Pedersen: Address to the Annual Conference

Published: Tue 18 Jul 2006 10:46 AM
Charlie Pedersen
President, Federated Farmers of New Zealand (Inc)
Address to the
61st Annual Conference
18 July 2006
The Rutherford Hotel, Trafalgar Square, Nelson
Good morning, and welcome to the 61st annual conference of Federated Farmers of New Zealand.
I want to begin with a thank you to council members from our 24 provinces and seven industry groups of Federated Farmers who are here in Nelson today. I also welcome observers, partners and friends attending the most important event in our national organisation’s annual calendar.
Thank you to our business partners, who help us fund this event. In particular I acknowledge Telecom, our first gold business partner. Our other valued sponsors are Rural Post, Ravensdown, and the National Bank.
In a week I will be celebrating my first anniversary as President of Federated Farmers, New Zealand’s premier and most effective industry association. Have no doubt of the pride and responsibility I have in carrying out this role.
As the effective ‘chairman of the board’ I can assure you that you have a cohesive and hard-working board, which is committed to making Federated Farmers an even more effective organisation in the year ahead.
Speaking on behalf of the board I would like to thank you for the enormous support you have given over the past year.
Your backing, advice and direction allows the board to work with management to ensure the Federation is on the right track, is outcome focused, and sets clear strategies in line with our mission statement – “adding value to the business of farming for our members”.
You will know that there have been some governance and organisational improvements to the Federation over the past two years. The benefits of these changes are beginning to show.
That said, I believe we have more work ahead before we see all the benefits of change.
Turning now to the theme of this conference – water.
Water sustains the earth. It makes up about two-thirds of our body’s weight. It is valuable and at the same time indestructible. The exact same amount of water, to the last drop, is here on earth as it was in the beginning.
The government’s Sustainable Water Programme of Action is underway. The details of its plans have yet to be decided.
Nevertheless, the catch cry is that we have a water shortage. I hear people say “we are running out of water”.
Such a statement is a bit like a child taking a bath and complaining about the lack of water, with both taps on full and no plug in sight.
If you want water, you have to set about to capture it – it is ridiculous to expect to have enough water, where you want it, when you want it, without planning to capture and save some.
Federated Farmers supports the commitment to help regional councils to resolve difficult water management challenges, to build on proven industry-led initiatives, and strongly supports a move to better align the taxpayer-funded science programme with national and industry priorities.
The Federation also welcomes the government’s intention to work in partnership with industry.
Tomorrow we have a 90 minute session on water, kicking off with a presentation on the Sustainable Water Programme of Action. We will then have an opportunity to debate water allocation and quality.
We have had huge amounts of water falling from the sky over the past two months. And yet we are told that we don’t have enough water.
Our previous generation carried out important projects to create water storage to reap Nature’s blessing of high rainfall. Their wisdom and hard work has brought all New Zealanders a better standard of living through agricultural irrigation and hydro-electricity power generation. These great works make the cities and industries that generate our standard of living possible.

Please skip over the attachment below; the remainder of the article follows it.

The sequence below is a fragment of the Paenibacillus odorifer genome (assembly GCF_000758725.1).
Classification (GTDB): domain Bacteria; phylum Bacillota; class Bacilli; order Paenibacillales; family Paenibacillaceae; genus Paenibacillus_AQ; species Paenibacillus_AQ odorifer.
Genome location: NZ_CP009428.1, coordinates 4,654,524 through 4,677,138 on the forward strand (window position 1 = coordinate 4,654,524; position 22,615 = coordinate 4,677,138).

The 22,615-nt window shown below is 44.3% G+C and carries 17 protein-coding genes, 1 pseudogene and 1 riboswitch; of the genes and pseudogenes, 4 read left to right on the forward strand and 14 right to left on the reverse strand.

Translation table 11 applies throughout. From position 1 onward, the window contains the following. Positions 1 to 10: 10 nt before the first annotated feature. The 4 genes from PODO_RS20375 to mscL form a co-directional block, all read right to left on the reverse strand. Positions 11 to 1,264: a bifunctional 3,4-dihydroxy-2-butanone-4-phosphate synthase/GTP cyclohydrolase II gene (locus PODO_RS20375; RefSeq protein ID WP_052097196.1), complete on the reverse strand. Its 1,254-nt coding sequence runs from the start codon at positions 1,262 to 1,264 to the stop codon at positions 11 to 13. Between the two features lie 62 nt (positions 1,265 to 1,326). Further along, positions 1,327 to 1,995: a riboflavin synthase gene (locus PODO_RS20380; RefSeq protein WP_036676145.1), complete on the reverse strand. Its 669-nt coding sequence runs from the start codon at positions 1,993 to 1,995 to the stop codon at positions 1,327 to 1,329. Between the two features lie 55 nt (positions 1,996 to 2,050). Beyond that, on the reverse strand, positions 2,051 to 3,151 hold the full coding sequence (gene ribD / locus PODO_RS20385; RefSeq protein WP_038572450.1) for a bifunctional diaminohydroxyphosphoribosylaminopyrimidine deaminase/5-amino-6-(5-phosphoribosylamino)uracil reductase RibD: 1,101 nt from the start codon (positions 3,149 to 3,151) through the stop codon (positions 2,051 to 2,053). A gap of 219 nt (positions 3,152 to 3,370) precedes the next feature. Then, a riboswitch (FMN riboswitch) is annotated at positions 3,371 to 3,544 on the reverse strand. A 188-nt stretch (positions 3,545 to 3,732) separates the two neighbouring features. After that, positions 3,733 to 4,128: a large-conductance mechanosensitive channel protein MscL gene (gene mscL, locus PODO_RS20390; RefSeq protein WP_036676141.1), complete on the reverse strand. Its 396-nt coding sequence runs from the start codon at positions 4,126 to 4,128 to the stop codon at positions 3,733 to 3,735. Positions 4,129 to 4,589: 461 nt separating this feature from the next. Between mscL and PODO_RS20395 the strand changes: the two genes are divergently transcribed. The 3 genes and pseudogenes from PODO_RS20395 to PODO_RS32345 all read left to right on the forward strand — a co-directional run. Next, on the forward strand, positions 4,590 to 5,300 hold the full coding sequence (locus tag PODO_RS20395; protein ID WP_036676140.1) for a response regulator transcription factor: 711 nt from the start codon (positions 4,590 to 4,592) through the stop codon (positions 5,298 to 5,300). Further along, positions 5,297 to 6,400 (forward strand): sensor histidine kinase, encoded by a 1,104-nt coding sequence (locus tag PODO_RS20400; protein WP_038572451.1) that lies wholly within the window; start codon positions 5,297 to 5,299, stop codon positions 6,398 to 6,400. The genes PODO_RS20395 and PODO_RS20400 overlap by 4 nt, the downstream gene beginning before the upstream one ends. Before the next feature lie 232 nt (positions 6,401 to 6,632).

There is no shortage of water in this country, there is only a shortage of the commitment, wisdom and dedication required to harvest water in times of plenty, for times of shortage.
Nature has a cycle, but humanity has a constant demand. Early humans learnt to harvest food and store it for the winter. So do clever animals. But modern man is being told to ignore these lessons from nature.
Environmentalists are not interested in storage. They want to ignore the lessons from nature, and instead cap water use at summer’s low rain falls and flows.
Where would we be if our ancestors had shown such a degree of high-minded arrogance in the name of environmentalism.
Environmentalism threatens to be the new century’s politics of envy – the politics that seek to reduce the brightest and hardest working, the committed, to the level of the ordinary, the uninspired.
Environmentalists are correct. We do need to protect our country, our planet, our children’s’ future and their children’s’ future, but not with fear.
We must encourage innovation, science and our own good scientists to uncover the solutions to our problems. Locking in yesterday’s answers from yesterday’s science is no solution – it is the road to definite ruin – a road that will lead to the capping of food producers’ productive capacity. If food production cannot grow, then our population cannot grow. Or, as is more likely, there will be less food for the poorest people.
I am yet to hear any environmentalist admit that rolling back agriculture’s intensification would have to be matched by worldwide starvation or a matching reduction in population.
A good comparison is the minerals industry. Unlike our neighbours in Australia, the mineral bounty of our nation is largely in the DoC estate – riches locked away from contributing to the betterment of the lives of ordinary New Zealanders, locked away in the name of environmentalism in the misguided belief that every square metre of flora and fauna are more valuable than the potential its mineral wealth could unleash for our children.
I say shame on the people who elevate environmentalism to a religious status, shame on you for your arrogance, shame on all of us for allowing the environmentalists’ war against the human race to begin, and take hold.
It seems to me the once common practice of Christian public worship and young folk performing Christian missionary work now competes with the new religious status of environmentalism. Some may think that statement as a step too far, so let me explore the logic.